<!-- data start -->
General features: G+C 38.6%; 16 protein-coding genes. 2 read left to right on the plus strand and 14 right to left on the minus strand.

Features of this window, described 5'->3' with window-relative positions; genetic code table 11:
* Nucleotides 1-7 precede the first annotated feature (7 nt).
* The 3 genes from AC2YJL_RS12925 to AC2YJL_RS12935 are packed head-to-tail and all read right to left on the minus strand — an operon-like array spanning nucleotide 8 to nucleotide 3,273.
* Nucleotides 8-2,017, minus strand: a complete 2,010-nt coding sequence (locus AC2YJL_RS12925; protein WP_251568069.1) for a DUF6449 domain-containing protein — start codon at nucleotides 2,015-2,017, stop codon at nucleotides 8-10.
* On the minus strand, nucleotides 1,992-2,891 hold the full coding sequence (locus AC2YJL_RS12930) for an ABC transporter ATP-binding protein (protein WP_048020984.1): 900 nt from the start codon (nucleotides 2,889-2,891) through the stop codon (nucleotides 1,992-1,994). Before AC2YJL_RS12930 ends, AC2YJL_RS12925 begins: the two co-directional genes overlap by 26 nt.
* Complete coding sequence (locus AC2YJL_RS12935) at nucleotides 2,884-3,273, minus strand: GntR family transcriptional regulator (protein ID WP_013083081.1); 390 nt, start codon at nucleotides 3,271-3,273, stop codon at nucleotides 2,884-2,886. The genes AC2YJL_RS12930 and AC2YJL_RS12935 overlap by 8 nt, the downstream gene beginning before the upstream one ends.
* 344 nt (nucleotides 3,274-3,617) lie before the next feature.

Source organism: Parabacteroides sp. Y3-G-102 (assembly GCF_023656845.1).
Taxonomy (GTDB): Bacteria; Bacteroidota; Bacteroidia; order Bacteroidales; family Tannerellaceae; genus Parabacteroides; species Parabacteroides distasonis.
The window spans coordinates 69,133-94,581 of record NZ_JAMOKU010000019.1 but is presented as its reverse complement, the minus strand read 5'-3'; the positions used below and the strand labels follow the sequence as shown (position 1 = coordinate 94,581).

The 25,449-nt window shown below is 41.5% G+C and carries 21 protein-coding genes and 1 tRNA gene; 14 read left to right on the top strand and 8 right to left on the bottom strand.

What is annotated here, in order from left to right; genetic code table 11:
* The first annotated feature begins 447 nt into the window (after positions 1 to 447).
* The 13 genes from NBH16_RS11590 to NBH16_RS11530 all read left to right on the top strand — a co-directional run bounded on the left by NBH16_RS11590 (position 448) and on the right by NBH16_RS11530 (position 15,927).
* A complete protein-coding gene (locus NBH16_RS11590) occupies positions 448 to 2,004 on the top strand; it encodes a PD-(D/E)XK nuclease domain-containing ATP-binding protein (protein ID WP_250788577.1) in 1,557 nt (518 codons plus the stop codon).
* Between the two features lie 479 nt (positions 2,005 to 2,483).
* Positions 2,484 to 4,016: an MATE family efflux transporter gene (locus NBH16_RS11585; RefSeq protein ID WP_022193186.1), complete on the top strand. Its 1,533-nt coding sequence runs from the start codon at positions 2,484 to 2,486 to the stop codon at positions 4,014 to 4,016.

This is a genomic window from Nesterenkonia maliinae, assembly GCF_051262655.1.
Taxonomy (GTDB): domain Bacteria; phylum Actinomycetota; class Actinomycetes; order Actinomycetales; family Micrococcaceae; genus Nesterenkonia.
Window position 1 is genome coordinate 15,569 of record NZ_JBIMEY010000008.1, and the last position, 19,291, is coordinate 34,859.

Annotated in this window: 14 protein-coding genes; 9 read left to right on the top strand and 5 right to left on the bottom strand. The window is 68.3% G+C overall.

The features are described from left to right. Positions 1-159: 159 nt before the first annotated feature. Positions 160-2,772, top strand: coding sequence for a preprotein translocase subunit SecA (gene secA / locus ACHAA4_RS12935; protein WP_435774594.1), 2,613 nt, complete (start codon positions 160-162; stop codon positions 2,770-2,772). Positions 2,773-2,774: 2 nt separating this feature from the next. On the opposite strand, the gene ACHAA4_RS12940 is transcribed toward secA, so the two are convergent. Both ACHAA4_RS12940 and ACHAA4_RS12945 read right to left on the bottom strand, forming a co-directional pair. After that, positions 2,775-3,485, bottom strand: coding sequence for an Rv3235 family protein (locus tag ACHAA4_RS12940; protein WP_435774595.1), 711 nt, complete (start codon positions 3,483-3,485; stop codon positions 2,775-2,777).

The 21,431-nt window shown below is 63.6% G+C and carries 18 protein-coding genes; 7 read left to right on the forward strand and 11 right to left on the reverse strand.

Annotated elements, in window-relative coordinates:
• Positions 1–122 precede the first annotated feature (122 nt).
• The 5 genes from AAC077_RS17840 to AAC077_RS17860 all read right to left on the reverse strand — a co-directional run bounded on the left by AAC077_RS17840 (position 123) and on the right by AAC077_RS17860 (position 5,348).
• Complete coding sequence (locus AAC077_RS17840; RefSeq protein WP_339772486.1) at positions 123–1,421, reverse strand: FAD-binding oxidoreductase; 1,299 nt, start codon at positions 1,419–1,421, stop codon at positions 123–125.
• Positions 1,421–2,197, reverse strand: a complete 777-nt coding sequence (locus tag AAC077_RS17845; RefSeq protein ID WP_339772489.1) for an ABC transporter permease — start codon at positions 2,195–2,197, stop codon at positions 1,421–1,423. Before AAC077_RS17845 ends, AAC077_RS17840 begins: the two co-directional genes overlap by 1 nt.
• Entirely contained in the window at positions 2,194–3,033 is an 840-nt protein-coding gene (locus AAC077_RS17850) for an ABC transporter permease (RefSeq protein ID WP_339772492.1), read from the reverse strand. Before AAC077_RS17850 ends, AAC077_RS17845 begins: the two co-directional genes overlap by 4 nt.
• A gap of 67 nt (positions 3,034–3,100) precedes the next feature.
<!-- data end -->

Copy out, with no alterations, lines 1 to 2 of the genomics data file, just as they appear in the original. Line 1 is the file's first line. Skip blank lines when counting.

General features: G+C 38.6%; 16 protein-coding genes. 2 read left to right on the plus strand and 14 right to left on the minus strand.

Features of this window, described 5'->3' with window-relative positions; genetic code table 11: